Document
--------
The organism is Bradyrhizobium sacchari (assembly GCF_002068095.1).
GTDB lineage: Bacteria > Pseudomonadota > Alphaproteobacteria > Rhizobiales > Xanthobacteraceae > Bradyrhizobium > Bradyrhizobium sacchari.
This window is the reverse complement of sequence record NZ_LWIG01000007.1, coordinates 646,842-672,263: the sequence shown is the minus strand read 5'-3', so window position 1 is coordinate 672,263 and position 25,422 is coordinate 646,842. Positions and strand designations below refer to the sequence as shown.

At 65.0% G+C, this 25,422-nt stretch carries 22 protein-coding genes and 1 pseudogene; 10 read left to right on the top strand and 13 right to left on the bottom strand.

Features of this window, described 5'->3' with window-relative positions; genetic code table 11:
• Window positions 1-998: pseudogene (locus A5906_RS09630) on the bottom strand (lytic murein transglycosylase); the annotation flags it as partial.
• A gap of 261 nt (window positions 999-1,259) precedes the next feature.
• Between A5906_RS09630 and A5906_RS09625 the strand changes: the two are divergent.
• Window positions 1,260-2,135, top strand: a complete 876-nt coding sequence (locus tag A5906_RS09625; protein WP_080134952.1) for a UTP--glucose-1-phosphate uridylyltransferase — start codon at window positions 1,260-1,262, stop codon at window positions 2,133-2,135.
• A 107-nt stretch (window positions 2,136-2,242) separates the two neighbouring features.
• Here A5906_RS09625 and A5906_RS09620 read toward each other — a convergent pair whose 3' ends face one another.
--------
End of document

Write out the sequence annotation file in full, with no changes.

The organism is Bradyrhizobium sacchari (assembly GCF_002068095.1).
GTDB lineage: Bacteria > Pseudomonadota > Alphaproteobacteria > Rhizobiales > Xanthobacteraceae > Bradyrhizobium > Bradyrhizobium sacchari.
This window is the reverse complement of sequence record NZ_LWIG01000007.1, coordinates 646,842-672,263: the sequence shown is the minus strand read 5'-3', so window position 1 is coordinate 672,263 and position 25,422 is coordinate 646,842. Positions and strand designations below refer to the sequence as shown.

At 65.0% G+C, this 25,422-nt stretch carries 22 protein-coding genes and 1 pseudogene; 10 read left to right on the top strand and 13 right to left on the bottom strand.

Features of this window, described 5'->3' with window-relative positions; genetic code table 11:
• Window positions 1-998: pseudogene (locus A5906_RS09630) on the bottom strand (lytic murein transglycosylase); the annotation flags it as partial.
• A gap of 261 nt (window positions 999-1,259) precedes the next feature.
• Between A5906_RS09630 and A5906_RS09625 the strand changes: the two are divergent.
• Window positions 1,260-2,135, top strand: a complete 876-nt coding sequence (locus tag A5906_RS09625; protein WP_080134952.1) for a UTP--glucose-1-phosphate uridylyltransferase — start codon at window positions 1,260-1,262, stop codon at window positions 2,133-2,135.
• A 107-nt stretch (window positions 2,136-2,242) separates the two neighbouring features.
• Here A5906_RS09625 and A5906_RS09620 read toward each other — a convergent pair whose 3' ends face one another.